In Japan, the popular candidate won over the populace, but his candidacy was overruled by the sitting members of the Diet - the Japanese House of Representatives equivalent. A more boring leader was put in. As far as our bilateral relations go, this changes very little in our relationship or Japanese policies. Japan is the 3rd biggest economy in the world and our 2nd largest trading partner. We should be aware of what's happening.

In Germany, the world's 4 biggest economy and our 3rd biggest trading partner, held elections. The center-left party, the Social Democrats, beat the party of Angela Merkel. Angela retired before the vote, so this wasn't a referendum on her work (albeit, that might have driven a lot of votes). Since Angela drove many if not most, European Union policies, this is much more impactful on us, and the "Western" world in general.

After Trump abdicated the role of leader of the Capitalist nations, Angela's Germany stepped into that role. OUR future relations with Germany probably won't change that much. But Germany's actions in the European Union may change a lot.

And that is In The News for today. Schoolhouse Rock is next.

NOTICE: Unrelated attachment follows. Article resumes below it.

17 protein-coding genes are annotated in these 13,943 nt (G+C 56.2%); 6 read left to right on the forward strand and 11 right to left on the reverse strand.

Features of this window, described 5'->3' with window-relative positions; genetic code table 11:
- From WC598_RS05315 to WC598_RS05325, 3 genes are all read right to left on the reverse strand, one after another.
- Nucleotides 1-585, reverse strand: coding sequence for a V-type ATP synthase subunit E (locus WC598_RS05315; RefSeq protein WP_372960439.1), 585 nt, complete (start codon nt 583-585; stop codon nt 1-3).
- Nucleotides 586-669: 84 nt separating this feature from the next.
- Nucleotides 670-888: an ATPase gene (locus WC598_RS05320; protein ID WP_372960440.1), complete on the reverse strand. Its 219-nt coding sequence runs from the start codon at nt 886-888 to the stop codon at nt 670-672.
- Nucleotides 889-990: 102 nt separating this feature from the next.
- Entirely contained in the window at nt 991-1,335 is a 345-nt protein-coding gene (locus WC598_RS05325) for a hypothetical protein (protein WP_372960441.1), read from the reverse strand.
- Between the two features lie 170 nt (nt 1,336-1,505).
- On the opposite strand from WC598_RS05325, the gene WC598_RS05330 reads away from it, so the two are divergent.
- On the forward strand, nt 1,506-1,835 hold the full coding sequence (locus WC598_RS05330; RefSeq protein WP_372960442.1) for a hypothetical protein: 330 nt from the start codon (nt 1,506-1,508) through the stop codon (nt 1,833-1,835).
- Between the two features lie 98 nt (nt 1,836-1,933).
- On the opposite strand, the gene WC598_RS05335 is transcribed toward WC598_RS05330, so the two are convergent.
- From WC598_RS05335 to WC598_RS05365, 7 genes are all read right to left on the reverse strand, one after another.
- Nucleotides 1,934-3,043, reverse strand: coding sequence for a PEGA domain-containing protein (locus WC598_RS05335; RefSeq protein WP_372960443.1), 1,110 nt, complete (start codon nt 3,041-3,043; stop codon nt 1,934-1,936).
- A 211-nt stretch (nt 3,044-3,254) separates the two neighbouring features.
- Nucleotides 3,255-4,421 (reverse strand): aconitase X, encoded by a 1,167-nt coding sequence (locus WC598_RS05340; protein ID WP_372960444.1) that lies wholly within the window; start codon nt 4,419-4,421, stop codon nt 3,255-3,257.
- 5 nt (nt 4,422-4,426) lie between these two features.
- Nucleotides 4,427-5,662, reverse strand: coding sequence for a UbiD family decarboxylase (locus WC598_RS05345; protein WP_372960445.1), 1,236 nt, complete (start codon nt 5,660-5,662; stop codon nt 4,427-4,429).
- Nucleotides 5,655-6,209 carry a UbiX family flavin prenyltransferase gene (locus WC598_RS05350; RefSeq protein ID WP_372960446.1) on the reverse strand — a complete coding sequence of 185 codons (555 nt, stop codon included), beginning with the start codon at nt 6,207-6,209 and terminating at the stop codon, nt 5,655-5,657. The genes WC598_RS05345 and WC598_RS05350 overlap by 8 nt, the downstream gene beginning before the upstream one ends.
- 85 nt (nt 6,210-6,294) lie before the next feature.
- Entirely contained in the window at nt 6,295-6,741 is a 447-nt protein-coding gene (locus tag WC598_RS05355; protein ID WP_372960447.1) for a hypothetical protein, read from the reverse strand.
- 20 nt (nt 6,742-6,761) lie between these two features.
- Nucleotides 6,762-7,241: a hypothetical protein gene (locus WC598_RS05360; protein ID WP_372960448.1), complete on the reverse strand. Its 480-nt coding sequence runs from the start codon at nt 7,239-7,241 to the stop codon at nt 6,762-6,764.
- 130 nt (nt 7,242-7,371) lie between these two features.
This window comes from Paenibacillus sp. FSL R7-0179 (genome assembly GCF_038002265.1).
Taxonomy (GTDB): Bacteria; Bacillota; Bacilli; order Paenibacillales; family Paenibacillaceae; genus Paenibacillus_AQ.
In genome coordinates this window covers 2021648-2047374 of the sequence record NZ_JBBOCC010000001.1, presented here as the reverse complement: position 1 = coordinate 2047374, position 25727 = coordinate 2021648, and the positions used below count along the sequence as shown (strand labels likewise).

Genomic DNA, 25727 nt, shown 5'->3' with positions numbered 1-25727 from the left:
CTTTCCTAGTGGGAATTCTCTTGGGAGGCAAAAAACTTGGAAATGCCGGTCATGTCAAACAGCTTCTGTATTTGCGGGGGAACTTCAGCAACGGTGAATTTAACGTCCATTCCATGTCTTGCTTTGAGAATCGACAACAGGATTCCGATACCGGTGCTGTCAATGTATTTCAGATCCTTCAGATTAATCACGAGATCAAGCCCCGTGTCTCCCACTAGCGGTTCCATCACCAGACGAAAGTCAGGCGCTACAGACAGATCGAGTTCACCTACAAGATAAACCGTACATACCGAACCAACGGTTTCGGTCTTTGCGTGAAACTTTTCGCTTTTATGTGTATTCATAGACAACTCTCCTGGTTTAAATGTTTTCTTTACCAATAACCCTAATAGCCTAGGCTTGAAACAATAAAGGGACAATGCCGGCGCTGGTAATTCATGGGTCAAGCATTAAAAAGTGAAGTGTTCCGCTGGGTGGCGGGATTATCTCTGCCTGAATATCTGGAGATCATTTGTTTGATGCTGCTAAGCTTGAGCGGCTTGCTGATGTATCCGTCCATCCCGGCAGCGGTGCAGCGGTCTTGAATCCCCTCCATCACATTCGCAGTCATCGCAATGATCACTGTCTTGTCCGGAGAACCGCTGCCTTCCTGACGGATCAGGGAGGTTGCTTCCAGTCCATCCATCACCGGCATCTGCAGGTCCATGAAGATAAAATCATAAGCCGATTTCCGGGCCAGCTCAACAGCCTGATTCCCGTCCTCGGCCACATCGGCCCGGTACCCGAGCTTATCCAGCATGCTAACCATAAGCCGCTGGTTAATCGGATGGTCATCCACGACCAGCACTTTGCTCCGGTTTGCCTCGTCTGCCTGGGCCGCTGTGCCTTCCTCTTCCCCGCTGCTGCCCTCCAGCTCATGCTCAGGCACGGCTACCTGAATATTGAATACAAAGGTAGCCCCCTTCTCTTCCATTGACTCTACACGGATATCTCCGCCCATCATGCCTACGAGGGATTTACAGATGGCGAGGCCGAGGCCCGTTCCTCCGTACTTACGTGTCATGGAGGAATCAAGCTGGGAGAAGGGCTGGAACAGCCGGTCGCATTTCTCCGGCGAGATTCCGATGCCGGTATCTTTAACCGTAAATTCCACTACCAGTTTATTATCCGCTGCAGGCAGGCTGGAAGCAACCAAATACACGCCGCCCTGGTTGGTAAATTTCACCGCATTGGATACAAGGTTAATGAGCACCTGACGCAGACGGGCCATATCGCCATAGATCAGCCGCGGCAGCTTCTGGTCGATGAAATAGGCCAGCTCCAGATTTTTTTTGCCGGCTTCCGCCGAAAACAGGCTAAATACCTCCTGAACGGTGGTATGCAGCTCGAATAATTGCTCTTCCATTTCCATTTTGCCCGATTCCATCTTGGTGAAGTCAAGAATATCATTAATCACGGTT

A Devastating Review of the Latest Bond

I love Daniel Craig as James Bond. He ups the Bond franchise with physicality and matches Sean Connery's Bond on finesse and sex appeal (no one can tough Connery on his sauvness).


But the first review I read, ouch! I must share a line.

Directed by Cary Joji Fukunaga with all the enthusiasm of an adolescent eating a plateful of Brussels sprouts, No Time to Die (in theaters Oct. 8) is primarily notable for failing to stage a single rousing set piece. 

Our British visit to Penshurst Place

View from the gardens east of the house.

Ed, Jane and I stumbled on a magnificent castle / house about an hour south of London. It is call Penshurst place - which is just understated enough to be humble bragging.

You could tour the bottom floors and the garden. The same family line has lived in the house for 600 years and still live thee in the upper floors. Part of the way they manage to keep it despite high taxes is to open parts of it to the public AND to movies. Wolfe Hall and The Other Boleyn Girl were both filmed there.

The Great Hall, showing about 1/3 of the room.

The oldest part of the house is the Great Hall. This is the hall where feasts and festivals took place It was also at times, used for the staff (up to 100) would sleep!